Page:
John Meunier (and his daughter) have been writing on Dean’s book, Almost Christian. In it Dean relates the real faith of American churches as Moralistic therapeutic deism and John gives 5 characteristics in a recent blog post:
- It makes no pretense about changing lives.
- It is easily boxed off from other aspects of our lives.
- Its primary usefulness is in meeting our needs and helping us be happy.
- Its followers are nice and tolerant.
- Its god is on call when we need it, but otherwise distant and unobtrusive.
John goes on to comment:
If the primary goal of life is to be a well-adjusted and happy member of American society, then there is no reason to follow any faith other than Moralistic Therapeutic Deism. Its adherents bear the names of more recognizable faiths – Christianity, Judaism, Islam – but their faith is in a god not found in the holy books, prayers, and creeds of those faiths.
Now, all of this is of no concern if our faith really is nothing more than a spiritual teddy bear meant to help us through dark times and give us a warm sense of belonging. If religion exists only to give us “community” and a sense of being loved by the cosmos, then Moralistic Therapeutic Deism is right and most of what Jesus Christ and the apostles suffered and died for was a mistake. If Moralistic Therapeutic Deism is true, then John Wesley was a fool.
This is a stunning critique, and I think John is spot on. He speaks from an American perspective (as does Dean’s book), but I wonder if this can be said of British churches as well. We don’t often look terribly hard at the faith of the people in churches. At synod’s and circuit meetings, we praise the faith of our congregations and start with the assumption that they all have a deep and vibrant faith. Most of our visioning comes from a place that acts like this is true in any case (or that all that is needed is a little fire to jump start).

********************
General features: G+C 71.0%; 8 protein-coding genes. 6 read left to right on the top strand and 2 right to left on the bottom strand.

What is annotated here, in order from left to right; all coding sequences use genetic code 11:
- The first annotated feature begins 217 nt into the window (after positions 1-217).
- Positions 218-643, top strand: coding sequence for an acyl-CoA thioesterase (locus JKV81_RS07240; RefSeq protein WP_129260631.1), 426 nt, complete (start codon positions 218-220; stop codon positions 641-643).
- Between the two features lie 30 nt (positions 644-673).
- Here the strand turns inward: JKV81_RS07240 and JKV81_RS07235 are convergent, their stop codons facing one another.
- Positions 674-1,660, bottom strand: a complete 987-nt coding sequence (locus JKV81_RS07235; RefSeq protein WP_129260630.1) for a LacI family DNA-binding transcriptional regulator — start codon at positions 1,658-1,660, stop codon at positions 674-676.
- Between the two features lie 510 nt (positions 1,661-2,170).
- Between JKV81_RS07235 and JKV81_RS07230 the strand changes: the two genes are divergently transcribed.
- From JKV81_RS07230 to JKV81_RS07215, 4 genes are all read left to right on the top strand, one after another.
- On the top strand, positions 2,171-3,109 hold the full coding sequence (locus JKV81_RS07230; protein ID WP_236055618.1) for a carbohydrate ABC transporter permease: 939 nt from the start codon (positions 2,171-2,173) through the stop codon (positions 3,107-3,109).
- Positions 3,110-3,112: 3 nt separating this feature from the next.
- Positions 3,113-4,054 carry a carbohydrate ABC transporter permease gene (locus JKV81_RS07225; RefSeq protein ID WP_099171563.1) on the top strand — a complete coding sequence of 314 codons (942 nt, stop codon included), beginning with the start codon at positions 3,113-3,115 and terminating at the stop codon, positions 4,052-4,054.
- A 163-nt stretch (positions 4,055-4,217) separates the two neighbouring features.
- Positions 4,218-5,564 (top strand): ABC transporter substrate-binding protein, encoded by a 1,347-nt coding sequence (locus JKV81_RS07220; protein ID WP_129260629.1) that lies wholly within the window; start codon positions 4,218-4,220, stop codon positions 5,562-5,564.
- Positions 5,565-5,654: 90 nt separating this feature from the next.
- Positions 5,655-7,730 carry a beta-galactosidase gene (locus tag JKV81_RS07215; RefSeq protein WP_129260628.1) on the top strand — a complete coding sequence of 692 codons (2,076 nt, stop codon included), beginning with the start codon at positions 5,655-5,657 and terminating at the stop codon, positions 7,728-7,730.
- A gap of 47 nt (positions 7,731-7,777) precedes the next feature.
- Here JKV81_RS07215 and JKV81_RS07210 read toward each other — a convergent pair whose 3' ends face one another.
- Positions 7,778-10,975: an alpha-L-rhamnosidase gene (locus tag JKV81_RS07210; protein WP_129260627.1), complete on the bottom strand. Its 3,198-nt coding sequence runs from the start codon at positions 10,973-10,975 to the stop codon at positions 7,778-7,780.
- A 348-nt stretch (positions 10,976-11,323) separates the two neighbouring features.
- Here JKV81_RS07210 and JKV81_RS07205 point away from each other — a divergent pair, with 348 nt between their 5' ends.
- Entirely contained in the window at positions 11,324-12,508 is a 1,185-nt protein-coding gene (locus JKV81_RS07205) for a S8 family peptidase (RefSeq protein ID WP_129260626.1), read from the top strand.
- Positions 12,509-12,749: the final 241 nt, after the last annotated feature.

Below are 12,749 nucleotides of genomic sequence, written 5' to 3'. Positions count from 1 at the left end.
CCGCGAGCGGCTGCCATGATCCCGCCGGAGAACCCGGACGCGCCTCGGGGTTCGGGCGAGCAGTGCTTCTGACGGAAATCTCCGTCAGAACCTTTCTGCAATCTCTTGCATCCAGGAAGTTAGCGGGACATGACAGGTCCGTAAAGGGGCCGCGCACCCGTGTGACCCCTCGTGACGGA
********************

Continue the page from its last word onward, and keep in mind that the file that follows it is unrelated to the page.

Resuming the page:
It’s easy to point the finger at Americans (because, as one I can say we are a bit brash and it’s hard to ignore some of our faults), but I think it could describe British congregations as well (on the whole – I do know some deeply faithful Americans and British Christians). Are we willing to look at the church we have and ask hard questions of the faith of people in British congregations – or even force myself to answer them – rather than assuming that all we need is a little tweak?